Box, Inc.’s S-1 filing for its IPO was released last week. Envision IP reviewed the filing to understand how Box has protected its technology, and how its patent portfolio compares against its peers. Box states in its S-1 that “[a]s of January 31, 2014, we had four issued U.S. patents….and we had 80 pending patent applications in the U.S”. (Page 102).
Envision IP identified 4 issued patents and 53 published applications currently assigned to Box at the USPTO, however, the remaining applications may either not be assigned or published yet.
Box’s main competitor, Dropbox, owns 8 US patents, and has 17 published applications. However, as with Box, we suspect that Dropbox likely has a number of pending applications that have not yet published. Of its issued patents, 5 were originally filed by Dropbox. The remaining patents were acquired from AT&T, Audiogalaxy, and Modular Security Systems.
The patent acquired from AT&T is US 6078929, entitled “Internet file system”. The ‘629 patent has a priority date of 1997, and has 130 forward citations, indicating that it may be relatively fundamental to the file-sharing industry.
Envision IP collaborated with Deltasight to create the below infographic of file-sharing patenting activity among popular start-ups and established technology giants.
SugarSync – 6 US patents, 1 published application
iDrive – 5 US patents
Soonr – 4 US patents
Accelion – 2 US patents
Egnyte – 2 published applications
It is important to note that distributed and networked file sharing is not a new technology or concept. Traditional technology companies own significant IP in this space; IP that Box, Dropbox, and others may need to license or acquire at some point. Below is a breakdown of some of the larger technology companies and their patents related to cloud based file sharing, backup, and transfer:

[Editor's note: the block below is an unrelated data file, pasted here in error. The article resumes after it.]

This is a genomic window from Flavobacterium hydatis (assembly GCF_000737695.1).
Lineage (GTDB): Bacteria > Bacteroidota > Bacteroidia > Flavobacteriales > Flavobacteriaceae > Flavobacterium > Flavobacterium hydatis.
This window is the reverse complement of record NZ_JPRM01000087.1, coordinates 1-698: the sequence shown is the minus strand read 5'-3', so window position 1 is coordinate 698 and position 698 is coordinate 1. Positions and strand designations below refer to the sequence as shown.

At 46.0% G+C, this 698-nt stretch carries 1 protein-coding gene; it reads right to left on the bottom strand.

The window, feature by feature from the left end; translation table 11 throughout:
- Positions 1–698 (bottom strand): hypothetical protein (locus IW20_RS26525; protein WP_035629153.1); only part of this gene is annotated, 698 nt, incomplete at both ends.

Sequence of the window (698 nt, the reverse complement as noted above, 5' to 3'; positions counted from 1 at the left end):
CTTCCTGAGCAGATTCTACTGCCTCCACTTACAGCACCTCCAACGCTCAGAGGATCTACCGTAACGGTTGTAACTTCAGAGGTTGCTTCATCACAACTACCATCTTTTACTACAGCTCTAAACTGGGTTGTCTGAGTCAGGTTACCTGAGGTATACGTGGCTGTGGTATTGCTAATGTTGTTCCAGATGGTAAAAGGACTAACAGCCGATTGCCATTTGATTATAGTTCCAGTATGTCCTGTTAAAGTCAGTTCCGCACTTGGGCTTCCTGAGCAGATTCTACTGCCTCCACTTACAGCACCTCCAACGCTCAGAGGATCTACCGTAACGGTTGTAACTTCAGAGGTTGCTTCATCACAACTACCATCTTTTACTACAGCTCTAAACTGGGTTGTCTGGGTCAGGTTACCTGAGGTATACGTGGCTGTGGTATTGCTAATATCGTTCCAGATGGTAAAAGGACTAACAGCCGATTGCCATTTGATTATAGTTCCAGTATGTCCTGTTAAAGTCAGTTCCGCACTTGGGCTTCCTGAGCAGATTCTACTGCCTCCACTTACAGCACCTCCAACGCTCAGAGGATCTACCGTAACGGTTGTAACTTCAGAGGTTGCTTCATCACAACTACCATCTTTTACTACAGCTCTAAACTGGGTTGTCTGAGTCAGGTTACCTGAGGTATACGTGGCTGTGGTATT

Microsoft (SkyDrive)~ 615 US patents
IBM ~ 591 US patents
Citrix (FileShare) ~ 302 US patents
EMC (Mozy) ~ 206 US patents
HP ~ 190 US patents
Apple (iCloud) ~ 90 US patents
Google (Drive) ~ 71 US patents
Box states in its S-1 filing that “many of [its] competitors and other industry participants have issued patents or filed patent applications, and have asserted claims and related litigation regarding patent and other intellectual property rights” (Page 102).
For example, Box was sued for patent infringement by OpenText in June 2013. OpenText is seeking $268 million in damages. OpenText has asserted 12 patents across 3 patent families in this case. The 12 patents on average have approximately 50 reverse citations each, and approximately 16 forward citations each. The reverse citation count is relatively high, and may indicate that these patents will fare better during an invalidity challenge, especially since some of the asserted patents have a priority date going back to October 1997. However, the forward citation count is relatively low (compared to the Dropbox patent mentioned above acquired from AT&T which has 130 forward citations). The low forward citation count may indicate that as a whole, these OpenText patents may not be extremely fundamental to the file-sharing industry. One exception however is US 6223177, which has 77 forward citations, and is related to a web-based collaborative workspace.
As was the case with Facebook and Twitter, Box may likely seek to defensively acquire patents from Microsoft, IBM, and others (possibly even OpenText) in the coming months, to shore up its portfolio and mitigate further patent litigation risk.